Washington's first substantial snowstorm of 1983 trailed off into flurries late last night after turning roads slick and treacherous and causing scores of minor traffic accidents.

As the storm moved out of the area, leaving behind snow accumulations ranging from two to five inches, highway and traffic officials said they expected main roads and streets to be clear by this morning's rush hour.

Although some hilly spots on District streets became temporarily impassable early last evening and a portion of New York Avenue NE was closed for a time, such problems were alleviated within a few hours, said Seward Cross, an official of the city's snow removal center.

While cautioning that the morning could still bring hazards if overnight temperatures fell far below freezing, he said he believed that "we're going to ease right on through this."

Suburban officials appeared similarly optimistic about principal arteries, on which no more than two inches of snow had accumulated, most of it between 5 p.m. and 7 p.m., the storm's period of greatest intensity. Crews would be working throughout the night to spread chemicals on major roads, but officials warned that untreated streets in residential subdivisions may remain slippery.

Most area school officials said they expected to wait until morning before deciding whether to delay or cancel classes.

Sweeping northward from the Carolinas, the snowstorm arrived in Washington with the dawn. For much of the day fine flakes sifted down, lining tree branches, accumulating on car tops and lawns and fields. The residual heat of recent warm days, stored in streets and sidewalks, melted much of the snow as it fell.

With the onset of dusk, however, temperatures declined somewhat, and as they did, the storm appeared to intensify, filling the skies with large, fast falling flakes.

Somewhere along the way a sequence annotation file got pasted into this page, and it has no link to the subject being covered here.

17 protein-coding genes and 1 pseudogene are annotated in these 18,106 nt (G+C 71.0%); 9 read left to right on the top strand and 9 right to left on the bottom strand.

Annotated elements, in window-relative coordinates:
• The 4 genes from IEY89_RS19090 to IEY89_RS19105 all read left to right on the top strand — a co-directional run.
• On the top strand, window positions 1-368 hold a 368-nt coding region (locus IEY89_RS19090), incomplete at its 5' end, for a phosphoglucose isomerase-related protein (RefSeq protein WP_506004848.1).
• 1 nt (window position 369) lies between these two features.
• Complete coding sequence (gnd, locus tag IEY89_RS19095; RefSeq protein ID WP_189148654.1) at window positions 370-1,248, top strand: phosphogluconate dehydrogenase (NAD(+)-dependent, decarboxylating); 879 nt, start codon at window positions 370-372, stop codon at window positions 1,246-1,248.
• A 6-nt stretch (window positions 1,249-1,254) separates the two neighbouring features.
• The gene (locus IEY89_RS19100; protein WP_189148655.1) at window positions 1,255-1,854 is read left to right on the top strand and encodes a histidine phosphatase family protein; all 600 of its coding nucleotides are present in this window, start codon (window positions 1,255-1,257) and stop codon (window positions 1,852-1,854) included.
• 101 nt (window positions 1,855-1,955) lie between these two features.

After an afternoon in which at least as many people appeared to be playing touch football as trying out skis and sleds, snow began to leave a white sheen on wet pavements. Many roads became icy.

"Roads are getting extremely slick," said a Fairfax County police dispatcher shortly after 5 p.m. "We are having many accidents throughout the entire county at this point."

Although Arlington police said only a few accidents had been recorded there, an Alexandria police dispatcher told of a rash of after-5 p.m. collisions, reporting "fender-benders all over the place," but no serious injuries.

In Montgomery County, four separate accidents involving 13 vehicles shortly after 5 p.m. blocked storm-slick Rte. I-270 near Falls Road and hampered snow removal crews, authorities reported.

National Airport, where four inches of snow was reported, shut down for almost two hours for snow removal starting about 6:30 p.m. Dulles remained open all day.

Earlier, flights to New York from National had been delayed by 30 minutes to permit snow removal at New York airports.

A spokesman for the Metro subway system said a total of 15 train operators were placed on standby at three terminal points, ready to begin running trains during the night to keep the tracks clear for morning traffic. Walks were being shoveled and snow melters turned on to keep switches from freezing, according to spokesman Al Long.

Temperatures are expected to rise to 40 degrees today.

Washington Post staff writers Michel Marriott and Edward D. Sargent contributed to this story.